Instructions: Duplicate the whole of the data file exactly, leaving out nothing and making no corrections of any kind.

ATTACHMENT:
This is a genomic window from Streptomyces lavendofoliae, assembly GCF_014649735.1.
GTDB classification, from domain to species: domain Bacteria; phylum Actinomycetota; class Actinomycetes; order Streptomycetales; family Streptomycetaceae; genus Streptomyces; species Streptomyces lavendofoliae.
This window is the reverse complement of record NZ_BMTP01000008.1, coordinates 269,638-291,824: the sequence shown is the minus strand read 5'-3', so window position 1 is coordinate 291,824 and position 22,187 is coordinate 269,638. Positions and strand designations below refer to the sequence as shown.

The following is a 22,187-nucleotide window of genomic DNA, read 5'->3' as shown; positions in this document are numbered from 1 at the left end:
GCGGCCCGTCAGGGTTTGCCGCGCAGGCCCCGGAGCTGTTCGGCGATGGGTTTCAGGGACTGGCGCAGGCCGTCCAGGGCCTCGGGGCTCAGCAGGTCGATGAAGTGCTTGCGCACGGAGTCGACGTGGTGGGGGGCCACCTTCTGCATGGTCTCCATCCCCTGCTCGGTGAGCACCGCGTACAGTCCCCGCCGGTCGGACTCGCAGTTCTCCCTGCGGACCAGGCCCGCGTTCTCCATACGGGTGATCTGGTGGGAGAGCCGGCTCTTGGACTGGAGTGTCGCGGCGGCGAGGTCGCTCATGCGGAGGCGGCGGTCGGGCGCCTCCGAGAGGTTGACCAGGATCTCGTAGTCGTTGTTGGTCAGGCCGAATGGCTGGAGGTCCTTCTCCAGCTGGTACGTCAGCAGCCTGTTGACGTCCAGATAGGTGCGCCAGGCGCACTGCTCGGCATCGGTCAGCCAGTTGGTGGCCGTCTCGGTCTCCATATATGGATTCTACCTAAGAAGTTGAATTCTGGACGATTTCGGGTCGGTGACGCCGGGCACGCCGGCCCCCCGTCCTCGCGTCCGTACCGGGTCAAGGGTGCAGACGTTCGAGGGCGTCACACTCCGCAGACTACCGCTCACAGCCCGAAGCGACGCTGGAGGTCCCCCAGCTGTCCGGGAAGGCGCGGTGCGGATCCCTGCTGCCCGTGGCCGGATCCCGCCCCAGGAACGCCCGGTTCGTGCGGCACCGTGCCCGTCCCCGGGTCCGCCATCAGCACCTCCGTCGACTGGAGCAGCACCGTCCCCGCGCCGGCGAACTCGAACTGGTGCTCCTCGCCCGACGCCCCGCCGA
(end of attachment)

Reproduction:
This is a genomic window from Streptomyces lavendofoliae, assembly GCF_014649735.1.
GTDB classification, from domain to species: domain Bacteria; phylum Actinomycetota; class Actinomycetes; order Streptomycetales; family Streptomycetaceae; genus Streptomyces; species Streptomyces lavendofoliae.
This window is the reverse complement of record NZ_BMTP01000008.1, coordinates 269,638-291,824: the sequence shown is the minus strand read 5'-3', so window position 1 is coordinate 291,824 and position 22,187 is coordinate 269,638. Positions and strand designations below refer to the sequence as shown.

The following is a 22,187-nucleotide window of genomic DNA, read 5'->3' as shown; positions in this document are numbered from 1 at the left end:
GCGGCCCGTCAGGGTTTGCCGCGCAGGCCCCGGAGCTGTTCGGCGATGGGTTTCAGGGACTGGCGCAGGCCGTCCAGGGCCTCGGGGCTCAGCAGGTCGATGAAGTGCTTGCGCACGGAGTCGACGTGGTGGGGGGCCACCTTCTGCATGGTCTCCATCCCCTGCTCGGTGAGCACCGCGTACAGTCCCCGCCGGTCGGACTCGCAGTTCTCCCTGCGGACCAGGCCCGCGTTCTCCATACGGGTGATCTGGTGGGAGAGCCGGCTCTTGGACTGGAGTGTCGCGGCGGCGAGGTCGCTCATGCGGAGGCGGCGGTCGGGCGCCTCCGAGAGGTTGACCAGGATCTCGTAGTCGTTGTTGGTCAGGCCGAATGGCTGGAGGTCCTTCTCCAGCTGGTACGTCAGCAGCCTGTTGACGTCCAGATAGGTGCGCCAGGCGCACTGCTCGGCATCGGTCAGCCAGTTGGTGGCCGTCTCGGTCTCCATATATGGATTCTACCTAAGAAGTTGAATTCTGGACGATTTCGGGTCGGTGACGCCGGGCACGCCGGCCCCCCGTCCTCGCGTCCGTACCGGGTCAAGGGTGCAGACGTTCGAGGGCGTCACACTCCGCAGACTACCGCTCACAGCCCGAAGCGACGCTGGAGGTCCCCCAGCTGTCCGGGAAGGCGCGGTGCGGATCCCTGCTGCCCGTGGCCGGATCCCGCCCCAGGAACGCCCGGTTCGTGCGGCACCGTGCCCGTCCCCGGGTCCGCCATCAGCACCTCCGTCGACTGGAGCAGCACCGTCCCCGCGCCGGCGAACTCGAACTGGTGCTCCTCGCCCGACGCCCCGCCGA